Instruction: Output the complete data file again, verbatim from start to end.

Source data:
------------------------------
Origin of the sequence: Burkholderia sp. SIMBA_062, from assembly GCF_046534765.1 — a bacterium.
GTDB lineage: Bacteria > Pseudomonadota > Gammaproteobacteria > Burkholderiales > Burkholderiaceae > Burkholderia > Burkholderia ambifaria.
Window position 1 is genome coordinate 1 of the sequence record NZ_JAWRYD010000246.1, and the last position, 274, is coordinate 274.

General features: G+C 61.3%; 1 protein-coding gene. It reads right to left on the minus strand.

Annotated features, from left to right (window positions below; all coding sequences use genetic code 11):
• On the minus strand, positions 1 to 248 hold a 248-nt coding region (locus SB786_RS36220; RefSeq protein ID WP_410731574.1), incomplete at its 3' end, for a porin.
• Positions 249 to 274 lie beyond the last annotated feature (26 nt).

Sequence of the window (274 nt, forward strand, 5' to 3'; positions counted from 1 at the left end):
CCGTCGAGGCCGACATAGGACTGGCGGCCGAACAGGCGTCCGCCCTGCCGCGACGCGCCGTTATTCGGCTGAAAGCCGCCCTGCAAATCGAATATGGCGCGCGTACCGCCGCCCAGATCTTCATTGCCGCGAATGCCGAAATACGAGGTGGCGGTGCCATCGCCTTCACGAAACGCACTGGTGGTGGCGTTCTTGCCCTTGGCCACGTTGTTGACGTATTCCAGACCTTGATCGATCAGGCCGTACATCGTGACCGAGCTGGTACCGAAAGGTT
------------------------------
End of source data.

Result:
Origin of the sequence: Burkholderia sp. SIMBA_062, from assembly GCF_046534765.1 — a bacterium.
GTDB lineage: Bacteria > Pseudomonadota > Gammaproteobacteria > Burkholderiales > Burkholderiaceae > Burkholderia > Burkholderia ambifaria.
Window position 1 is genome coordinate 1 of the sequence record NZ_JAWRYD010000246.1, and the last position, 274, is coordinate 274.

General features: G+C 61.3%; 1 protein-coding gene. It reads right to left on the minus strand.

Annotated features, from left to right (window positions below; all coding sequences use genetic code 11):
• On the minus strand, positions 1 to 248 hold a 248-nt coding region (locus SB786_RS36220; RefSeq protein ID WP_410731574.1), incomplete at its 3' end, for a porin.
• Positions 249 to 274 lie beyond the last annotated feature (26 nt).

Sequence of the window (274 nt, forward strand, 5' to 3'; positions counted from 1 at the left end):
CCGTCGAGGCCGACATAGGACTGGCGGCCGAACAGGCGTCCGCCCTGCCGCGACGCGCCGTTATTCGGCTGAAAGCCGCCCTGCAAATCGAATATGGCGCGCGTACCGCCGCCCAGATCTTCATTGCCGCGAATGCCGAAATACGAGGTGGCGGTGCCATCGCCTTCACGAAACGCACTGGTGGTGGCGTTCTTGCCCTTGGCCACGTTGTTGACGTATTCCAGACCTTGATCGATCAGGCCGTACATCGTGACCGAGCTGGTACCGAAAGGTT